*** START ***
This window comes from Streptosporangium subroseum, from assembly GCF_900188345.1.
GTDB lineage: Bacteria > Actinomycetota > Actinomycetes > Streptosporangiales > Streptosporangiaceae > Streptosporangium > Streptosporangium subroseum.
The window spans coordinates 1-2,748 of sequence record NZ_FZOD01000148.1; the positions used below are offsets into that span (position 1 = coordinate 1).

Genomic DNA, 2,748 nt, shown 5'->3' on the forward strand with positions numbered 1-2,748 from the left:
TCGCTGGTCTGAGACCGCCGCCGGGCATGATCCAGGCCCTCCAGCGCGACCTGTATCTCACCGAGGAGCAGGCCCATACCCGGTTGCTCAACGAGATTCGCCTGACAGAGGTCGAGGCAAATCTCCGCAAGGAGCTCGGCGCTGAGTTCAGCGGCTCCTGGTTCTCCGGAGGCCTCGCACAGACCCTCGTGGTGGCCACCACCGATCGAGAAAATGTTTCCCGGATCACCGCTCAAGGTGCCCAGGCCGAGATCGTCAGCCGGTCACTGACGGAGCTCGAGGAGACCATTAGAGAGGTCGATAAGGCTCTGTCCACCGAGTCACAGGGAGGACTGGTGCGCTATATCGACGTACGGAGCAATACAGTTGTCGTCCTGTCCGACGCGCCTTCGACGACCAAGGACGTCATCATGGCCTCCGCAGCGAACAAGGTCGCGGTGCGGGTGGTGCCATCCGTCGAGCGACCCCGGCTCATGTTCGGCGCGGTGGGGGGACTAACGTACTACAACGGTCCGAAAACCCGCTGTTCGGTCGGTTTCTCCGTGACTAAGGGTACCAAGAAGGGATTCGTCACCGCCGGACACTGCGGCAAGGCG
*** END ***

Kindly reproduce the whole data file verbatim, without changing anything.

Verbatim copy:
This window comes from Streptosporangium subroseum, from assembly GCF_900188345.1.
GTDB lineage: Bacteria > Actinomycetota > Actinomycetes > Streptosporangiales > Streptosporangiaceae > Streptosporangium > Streptosporangium subroseum.
The window spans coordinates 1-2,748 of sequence record NZ_FZOD01000148.1; the positions used below are offsets into that span (position 1 = coordinate 1).

Genomic DNA, 2,748 nt, shown 5'->3' on the forward strand with positions numbered 1-2,748 from the left:
TCGCTGGTCTGAGACCGCCGCCGGGCATGATCCAGGCCCTCCAGCGCGACCTGTATCTCACCGAGGAGCAGGCCCATACCCGGTTGCTCAACGAGATTCGCCTGACAGAGGTCGAGGCAAATCTCCGCAAGGAGCTCGGCGCTGAGTTCAGCGGCTCCTGGTTCTCCGGAGGCCTCGCACAGACCCTCGTGGTGGCCACCACCGATCGAGAAAATGTTTCCCGGATCACCGCTCAAGGTGCCCAGGCCGAGATCGTCAGCCGGTCACTGACGGAGCTCGAGGAGACCATTAGAGAGGTCGATAAGGCTCTGTCCACCGAGTCACAGGGAGGACTGGTGCGCTATATCGACGTACGGAGCAATACAGTTGTCGTCCTGTCCGACGCGCCTTCGACGACCAAGGACGTCATCATGGCCTCCGCAGCGAACAAGGTCGCGGTGCGGGTGGTGCCATCCGTCGAGCGACCCCGGCTCATGTTCGGCGCGGTGGGGGGACTAACGTACTACAACGGTCCGAAAACCCGCTGTTCGGTCGGTTTCTCCGTGACTAAGGGTACCAAGAAGGGATTCGTCACCGCCGGACACTGCGGCAAGGCG